One of the greatest obstacles we must overcome in the life of the spirit is the strong natural inclination to not allow You to work in our lives, but rather to control You and direct You to what we want.
We, in our daily lives with others, do not allow the kind of trust needed to place ourselves, without reserve, in the hands of another. This kind of “letting go” runs counter to a “me-first” society. In the spiritual life this is a great wall against grace. It is true, as well, that the practice of our spirituality is based too much on what we do; that is, the ways we control, organize and implement the routine of our spiritual life.
I continually hearken back to the ideal of centering prayer which is to totally empty one’s self of everything and just rest, openly and vulnerably, in being one with You. When centering prayer is not going well it is because the effort to reach the ideal has too much self in it. It is a very difficult thing for me to eliminate the influences of everything else in my life and to just breathe and “be” in You. Yet it seems in this manner the more I am able to stay out of Your way and allow You free unencumbered access to me, the more genuine is the spiritual experience as a whole.
I have found also that this experience carries over to our relationships with others. Too often we try to control others rather than just letting them “be” in our lives. On this level though the quandary of responsibility to others: wife, children, employers/employees, etc., arises. It is commonly accepted that marriage partners have rational responsibilities to one another, the carrying out of which certainly influences the lives of each and, unless openly accepted, may present the aura of one trying to control the other. The identical dynamic prevails also in parent/child relationships. From this it is not a stretch to discover the sources in the dynamics of our relationship with You. Too often we treat You as the child and ourselves as the parent rather than accepting the necessary trust of the reverse. When we are able to place our childhood in the hands of Your parenthood we can know that the relationship is right. But when we extend the logic of this relationship to our own children so that they might see the ideal of a loving relationship between a child and its parent, we experience the rebelliousness, even in ourselves, which pecks away at that relationship. That I want my child to interact with me as a parent in the same way I might want to interact as a child with You as Father is an ideal based on the trust, openness and childlike abandoning of control. Yet the child in every one of us is strongly inclined not to let our father work in our lives. Often we expend great energy and cleverness in becoming independent of our parents’ influence. In this way the drifts of our earthly lives often define our spirituality.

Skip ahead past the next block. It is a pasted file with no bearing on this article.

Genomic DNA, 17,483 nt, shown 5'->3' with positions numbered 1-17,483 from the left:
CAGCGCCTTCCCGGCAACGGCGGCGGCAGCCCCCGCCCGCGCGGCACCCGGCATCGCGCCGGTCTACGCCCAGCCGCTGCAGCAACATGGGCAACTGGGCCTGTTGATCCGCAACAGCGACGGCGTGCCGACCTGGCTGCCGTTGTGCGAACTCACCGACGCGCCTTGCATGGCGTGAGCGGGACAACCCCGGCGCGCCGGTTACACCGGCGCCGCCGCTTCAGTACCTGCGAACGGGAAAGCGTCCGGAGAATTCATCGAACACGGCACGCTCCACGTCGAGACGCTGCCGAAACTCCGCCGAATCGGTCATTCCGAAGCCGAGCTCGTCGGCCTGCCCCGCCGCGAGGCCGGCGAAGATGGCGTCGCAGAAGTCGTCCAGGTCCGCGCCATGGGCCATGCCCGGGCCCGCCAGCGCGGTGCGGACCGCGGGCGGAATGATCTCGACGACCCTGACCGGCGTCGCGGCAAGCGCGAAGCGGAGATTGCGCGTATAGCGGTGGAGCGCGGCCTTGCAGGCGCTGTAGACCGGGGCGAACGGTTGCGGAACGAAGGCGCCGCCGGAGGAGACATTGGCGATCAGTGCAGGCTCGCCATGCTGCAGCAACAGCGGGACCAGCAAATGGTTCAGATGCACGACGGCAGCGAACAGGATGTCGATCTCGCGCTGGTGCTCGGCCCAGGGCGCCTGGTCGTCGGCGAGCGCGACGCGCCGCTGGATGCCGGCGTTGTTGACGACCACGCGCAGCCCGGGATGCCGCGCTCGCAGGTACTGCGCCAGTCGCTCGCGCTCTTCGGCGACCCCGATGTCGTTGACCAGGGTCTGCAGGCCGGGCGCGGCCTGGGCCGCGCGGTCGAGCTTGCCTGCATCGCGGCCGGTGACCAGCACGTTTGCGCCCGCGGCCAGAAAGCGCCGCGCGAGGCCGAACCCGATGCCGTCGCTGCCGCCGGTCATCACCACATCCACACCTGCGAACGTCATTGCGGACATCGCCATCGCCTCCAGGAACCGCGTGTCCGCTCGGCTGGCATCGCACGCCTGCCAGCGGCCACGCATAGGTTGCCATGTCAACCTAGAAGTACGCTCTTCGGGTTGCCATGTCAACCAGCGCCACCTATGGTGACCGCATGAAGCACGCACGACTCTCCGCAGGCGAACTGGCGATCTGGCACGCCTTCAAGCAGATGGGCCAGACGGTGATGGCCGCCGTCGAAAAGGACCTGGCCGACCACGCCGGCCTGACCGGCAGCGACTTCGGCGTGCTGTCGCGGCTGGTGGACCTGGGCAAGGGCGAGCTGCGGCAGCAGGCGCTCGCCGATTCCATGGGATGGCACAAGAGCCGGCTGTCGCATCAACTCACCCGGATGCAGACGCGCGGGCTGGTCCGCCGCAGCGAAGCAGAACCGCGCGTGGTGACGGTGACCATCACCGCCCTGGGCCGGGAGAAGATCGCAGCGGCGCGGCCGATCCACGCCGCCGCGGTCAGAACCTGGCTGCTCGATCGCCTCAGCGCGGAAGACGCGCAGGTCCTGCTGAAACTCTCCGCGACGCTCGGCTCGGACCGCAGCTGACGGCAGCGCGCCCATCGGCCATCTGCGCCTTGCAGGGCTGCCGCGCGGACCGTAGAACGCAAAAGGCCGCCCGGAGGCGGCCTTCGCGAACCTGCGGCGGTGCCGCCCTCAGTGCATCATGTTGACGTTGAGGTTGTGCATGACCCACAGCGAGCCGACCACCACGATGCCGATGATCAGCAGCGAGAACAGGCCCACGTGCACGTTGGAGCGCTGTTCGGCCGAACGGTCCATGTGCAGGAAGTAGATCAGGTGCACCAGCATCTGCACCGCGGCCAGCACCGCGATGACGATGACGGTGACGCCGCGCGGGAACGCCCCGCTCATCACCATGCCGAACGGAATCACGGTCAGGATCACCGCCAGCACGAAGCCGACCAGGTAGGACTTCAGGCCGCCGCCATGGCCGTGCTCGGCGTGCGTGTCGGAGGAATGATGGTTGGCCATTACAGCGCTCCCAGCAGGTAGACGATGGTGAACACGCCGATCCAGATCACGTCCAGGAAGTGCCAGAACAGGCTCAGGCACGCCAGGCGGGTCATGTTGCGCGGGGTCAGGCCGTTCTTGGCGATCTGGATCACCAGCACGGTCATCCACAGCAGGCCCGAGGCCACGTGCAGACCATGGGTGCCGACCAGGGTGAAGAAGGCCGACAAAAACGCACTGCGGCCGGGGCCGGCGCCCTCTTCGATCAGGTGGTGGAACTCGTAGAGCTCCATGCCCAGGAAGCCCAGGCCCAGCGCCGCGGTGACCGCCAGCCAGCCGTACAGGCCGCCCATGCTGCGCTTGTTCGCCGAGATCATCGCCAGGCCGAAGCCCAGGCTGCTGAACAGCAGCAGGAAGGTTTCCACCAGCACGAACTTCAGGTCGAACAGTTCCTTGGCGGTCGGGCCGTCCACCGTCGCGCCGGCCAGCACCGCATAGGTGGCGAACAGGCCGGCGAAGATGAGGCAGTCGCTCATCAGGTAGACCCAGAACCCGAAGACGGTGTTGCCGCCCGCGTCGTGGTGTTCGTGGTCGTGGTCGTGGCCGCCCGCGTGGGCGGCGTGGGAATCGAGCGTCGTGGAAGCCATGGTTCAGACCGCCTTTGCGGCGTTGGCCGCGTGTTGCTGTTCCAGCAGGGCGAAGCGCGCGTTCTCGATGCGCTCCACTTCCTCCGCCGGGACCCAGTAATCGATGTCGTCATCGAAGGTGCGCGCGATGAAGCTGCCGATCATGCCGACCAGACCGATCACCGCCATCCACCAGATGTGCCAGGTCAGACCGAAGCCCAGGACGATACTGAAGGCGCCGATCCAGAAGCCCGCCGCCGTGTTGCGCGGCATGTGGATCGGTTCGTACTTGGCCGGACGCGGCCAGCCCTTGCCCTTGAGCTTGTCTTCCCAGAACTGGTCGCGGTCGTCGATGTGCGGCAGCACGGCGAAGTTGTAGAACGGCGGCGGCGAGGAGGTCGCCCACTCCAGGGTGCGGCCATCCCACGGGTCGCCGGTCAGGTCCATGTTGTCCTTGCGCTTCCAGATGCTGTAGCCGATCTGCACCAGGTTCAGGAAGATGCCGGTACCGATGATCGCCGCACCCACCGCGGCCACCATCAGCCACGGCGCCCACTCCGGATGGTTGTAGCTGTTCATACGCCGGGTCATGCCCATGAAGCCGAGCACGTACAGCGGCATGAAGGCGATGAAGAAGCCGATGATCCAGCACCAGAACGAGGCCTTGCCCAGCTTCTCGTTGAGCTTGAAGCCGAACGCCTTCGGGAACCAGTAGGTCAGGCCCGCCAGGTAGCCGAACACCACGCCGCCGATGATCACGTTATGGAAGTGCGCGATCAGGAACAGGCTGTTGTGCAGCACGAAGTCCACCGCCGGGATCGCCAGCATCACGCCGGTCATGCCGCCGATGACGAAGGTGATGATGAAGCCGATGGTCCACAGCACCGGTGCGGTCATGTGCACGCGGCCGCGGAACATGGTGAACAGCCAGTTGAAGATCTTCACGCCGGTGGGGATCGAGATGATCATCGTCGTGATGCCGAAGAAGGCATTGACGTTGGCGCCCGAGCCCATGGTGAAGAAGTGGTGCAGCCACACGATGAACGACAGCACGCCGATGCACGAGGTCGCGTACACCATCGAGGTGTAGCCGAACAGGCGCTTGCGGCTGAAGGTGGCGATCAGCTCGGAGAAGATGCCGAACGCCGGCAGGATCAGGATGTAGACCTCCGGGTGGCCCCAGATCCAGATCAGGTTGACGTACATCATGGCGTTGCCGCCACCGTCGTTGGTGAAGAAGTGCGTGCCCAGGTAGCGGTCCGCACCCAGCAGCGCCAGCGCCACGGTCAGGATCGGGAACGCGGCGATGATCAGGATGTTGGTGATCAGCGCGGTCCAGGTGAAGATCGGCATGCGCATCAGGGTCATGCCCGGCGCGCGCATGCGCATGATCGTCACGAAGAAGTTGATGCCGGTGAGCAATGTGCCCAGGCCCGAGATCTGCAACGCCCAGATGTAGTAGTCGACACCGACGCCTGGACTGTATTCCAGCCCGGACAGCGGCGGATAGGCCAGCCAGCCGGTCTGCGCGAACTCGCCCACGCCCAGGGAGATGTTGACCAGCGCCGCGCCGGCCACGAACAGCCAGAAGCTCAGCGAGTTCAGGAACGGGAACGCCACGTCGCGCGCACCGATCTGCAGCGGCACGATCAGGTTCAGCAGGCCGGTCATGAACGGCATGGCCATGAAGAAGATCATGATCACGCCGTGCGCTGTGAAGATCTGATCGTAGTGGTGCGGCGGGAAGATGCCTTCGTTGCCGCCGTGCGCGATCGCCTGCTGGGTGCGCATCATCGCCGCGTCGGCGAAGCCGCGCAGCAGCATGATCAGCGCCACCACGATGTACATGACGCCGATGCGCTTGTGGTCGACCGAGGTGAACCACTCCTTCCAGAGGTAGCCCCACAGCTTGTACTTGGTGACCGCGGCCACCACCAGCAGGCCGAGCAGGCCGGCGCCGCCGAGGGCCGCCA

The seven pillars of Anthony DeMello’s Sadhanna are underpinned by a philosophy of acceptance, receptiveness and openness that helps us stay out of Your way and not control You. It is really at the heart of the spiritual life and it takes a lifetime to work at, but it is the working at it and not giving up that pleases You greatly.